Martin Kadzere : Senior Business Reporter
THE external debt of Zimbabwe’s parastatals decreased to $1,22 billion in 2015, from $1,66 billion in the previous, latest statistics from the Reserve Bank of Zimbabwe show. Money owed to bilateral creditors stood at $760 million, down from $1,15 billion in 2014 while money owned to multi-lateral creditors decreased to $460 million from $506 million.At $1,22 billion, the external debt of parastatals translate to 11,3 percent of Zimbabwe total external debt at $10,68 billion as at December 31, 2015. As a ratio of the gross domestic product, foreign debt retreated from 11,8 percent to 8,7 percent over the period.
Zimbabwe has 78 public corporations, which used to contribute 40 percent of the GDP.
The majority of them are underperforming, largely due to mismanagement, corruption, un-competititiveness and huge debts.
For many years now, the reforms of state enterprise have always been on the agenda of Government with an ultimate goal of turning them around to profitability. Economic analysts have said the Government should deal with the debt issue to restore viability of public corporations.
“Let us face it; there is no investor who would like to invest in a company saddled by debts,” economist Dr Gift Mugano said.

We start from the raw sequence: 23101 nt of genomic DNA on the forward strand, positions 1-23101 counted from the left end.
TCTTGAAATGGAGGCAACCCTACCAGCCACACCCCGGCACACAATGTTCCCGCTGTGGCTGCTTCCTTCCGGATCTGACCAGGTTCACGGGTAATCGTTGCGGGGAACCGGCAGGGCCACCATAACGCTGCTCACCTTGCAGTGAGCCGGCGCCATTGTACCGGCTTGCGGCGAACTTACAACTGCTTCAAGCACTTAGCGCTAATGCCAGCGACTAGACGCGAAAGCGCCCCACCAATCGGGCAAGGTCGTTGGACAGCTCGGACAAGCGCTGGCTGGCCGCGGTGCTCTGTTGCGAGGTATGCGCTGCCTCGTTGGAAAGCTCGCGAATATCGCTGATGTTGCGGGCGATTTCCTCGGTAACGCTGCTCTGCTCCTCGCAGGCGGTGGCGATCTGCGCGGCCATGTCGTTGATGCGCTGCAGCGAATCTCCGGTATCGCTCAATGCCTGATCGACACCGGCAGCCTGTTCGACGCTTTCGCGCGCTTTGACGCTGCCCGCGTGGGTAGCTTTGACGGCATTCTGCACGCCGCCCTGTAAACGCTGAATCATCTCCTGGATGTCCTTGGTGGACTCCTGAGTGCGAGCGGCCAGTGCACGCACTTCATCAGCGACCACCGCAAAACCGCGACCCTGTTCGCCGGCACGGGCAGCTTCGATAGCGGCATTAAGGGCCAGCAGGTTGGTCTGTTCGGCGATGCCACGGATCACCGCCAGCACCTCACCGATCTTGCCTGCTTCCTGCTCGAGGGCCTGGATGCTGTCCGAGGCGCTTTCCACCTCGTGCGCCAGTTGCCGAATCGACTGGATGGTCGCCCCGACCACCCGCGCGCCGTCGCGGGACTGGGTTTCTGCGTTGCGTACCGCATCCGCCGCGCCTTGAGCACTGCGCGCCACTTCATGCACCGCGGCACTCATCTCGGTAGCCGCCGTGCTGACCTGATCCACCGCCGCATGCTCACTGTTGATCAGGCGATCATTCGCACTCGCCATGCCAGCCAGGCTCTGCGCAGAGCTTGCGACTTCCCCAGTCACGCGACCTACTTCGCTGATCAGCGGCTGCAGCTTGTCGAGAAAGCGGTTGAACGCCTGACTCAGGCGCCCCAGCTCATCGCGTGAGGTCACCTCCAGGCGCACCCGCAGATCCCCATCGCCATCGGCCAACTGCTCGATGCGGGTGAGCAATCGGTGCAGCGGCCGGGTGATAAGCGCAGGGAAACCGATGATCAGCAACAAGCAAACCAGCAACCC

“Government of late had been taking over the debts of a number of parastatals which I see as a way of extending the rot particularly if you look at the root causes of that debt.
“In my view, Government must have a paradigm shift in its appointment of board of directors from a status core where people who fail to make it politically are compensated by a board appointment.
“Obviously, most board members have no drive to turn around the parastatals. So, it is a whole lot of issues, which need to be addressed ranging from appointing professional board members, appointment of management on a performance contracts and at some point when the balance sheet is clean Government must privatise the parastatals.”
In 2010, Cabinet approved reforms of state enterprises, starting with
10, nothing much has been achieved.
However, Government recently said it will intensify parastatal reforms, an integral component in achieving targets set in the Zimbabwe Agenda for Socio-Economic Transformation. The scope for efficiency of the sector to drive the growth is immense.
State enterprises are critical enablers of the economy, critical in value chain and they promote competitiveness.
Further they fill in the void of essential service and or products by venturing in territories too risky or unattractive to investors yet essential.